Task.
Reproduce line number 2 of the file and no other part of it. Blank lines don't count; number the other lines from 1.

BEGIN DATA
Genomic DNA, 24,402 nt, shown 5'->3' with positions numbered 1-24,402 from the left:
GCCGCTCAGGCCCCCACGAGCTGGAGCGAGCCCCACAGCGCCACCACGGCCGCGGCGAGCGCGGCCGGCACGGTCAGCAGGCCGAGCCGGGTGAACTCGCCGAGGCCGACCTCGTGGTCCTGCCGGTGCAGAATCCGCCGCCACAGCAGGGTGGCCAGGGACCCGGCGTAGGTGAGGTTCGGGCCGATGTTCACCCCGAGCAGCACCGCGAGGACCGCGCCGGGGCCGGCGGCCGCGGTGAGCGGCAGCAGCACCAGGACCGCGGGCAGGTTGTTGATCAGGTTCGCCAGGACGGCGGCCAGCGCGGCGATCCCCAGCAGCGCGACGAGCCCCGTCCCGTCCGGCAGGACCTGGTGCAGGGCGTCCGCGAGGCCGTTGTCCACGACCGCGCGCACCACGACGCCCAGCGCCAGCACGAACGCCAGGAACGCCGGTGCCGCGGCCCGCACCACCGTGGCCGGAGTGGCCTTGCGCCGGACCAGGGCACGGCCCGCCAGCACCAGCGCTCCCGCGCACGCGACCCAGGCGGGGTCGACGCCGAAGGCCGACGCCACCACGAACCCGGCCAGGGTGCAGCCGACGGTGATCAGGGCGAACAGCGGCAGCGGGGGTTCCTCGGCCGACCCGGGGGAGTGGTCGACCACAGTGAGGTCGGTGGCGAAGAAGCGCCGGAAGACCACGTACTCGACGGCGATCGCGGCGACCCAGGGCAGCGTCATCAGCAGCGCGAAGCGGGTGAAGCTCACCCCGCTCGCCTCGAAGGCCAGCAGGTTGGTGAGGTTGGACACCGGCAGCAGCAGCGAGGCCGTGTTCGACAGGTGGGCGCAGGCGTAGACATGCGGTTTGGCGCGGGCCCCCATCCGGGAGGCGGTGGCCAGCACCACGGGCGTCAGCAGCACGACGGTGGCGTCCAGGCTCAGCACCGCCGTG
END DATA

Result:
GCCGCTCAGGCCCCCACGAGCTGGAGCGAGCCCCACAGCGCCACCACGGCCGCGGCGAGCGCGGCCGGCACGGTCAGCAGGCCGAGCCGGGTGAACTCGCCGAGGCCGACCTCGTGGTCCTGCCGGTGCAGAATCCGCCGCCACAGCAGGGTGGCCAGGGACCCGGCGTAGGTGAGGTTCGGGCCGATGTTCACCCCGAGCAGCACCGCGAGGACCGCGCCGGGGCCGGCGGCCGCGGTGAGCGGCAGCAGCACCAGGACCGCGGGCAGGTTGTTGATCAGGTTCGCCAGGACGGCGGCCAGCGCGGCGATCCCCAGCAGCGCGACGAGCCCCGTCCCGTCCGGCAGGACCTGGTGCAGGGCGTCCGCGAGGCCGTTGTCCACGACCGCGCGCACCACGACGCCCAGCGCCAGCACGAACGCCAGGAACGCCGGTGCCGCGGCCCGCACCACCGTGGCCGGAGTGGCCTTGCGCCGGACCAGGGCACGGCCCGCCAGCACCAGCGCTCCCGCGCACGCGACCCAGGCGGGGTCGACGCCGAAGGCCGACGCCACCACGAACCCGGCCAGGGTGCAGCCGACGGTGATCAGGGCGAACAGCGGCAGCGGGGGTTCCTCGGCCGACCCGGGGGAGTGGTCGACCACAGTGAGGTCGGTGGCGAAGAAGCGCCGGAAGACCACGTACTCGACGGCGATCGCGGCGACCCAGGGCAGCGTCATCAGCAGCGCGAAGCGGGTGAAGCTCACCCCGCTCGCCTCGAAGGCCAGCAGGTTGGTGAGGTTGGACACCGGCAGCAGCAGCGAGGCCGTGTTCGACAGGTGGGCGCAGGCGTAGACATGCGGTTTGGCGCGGGCCCCCATCCGGGAGGCGGTGGCCAGCACCACGGGCGTCAGCAGCACGACGGTGGCGTCCAGGCTCAGCACCGCCGTG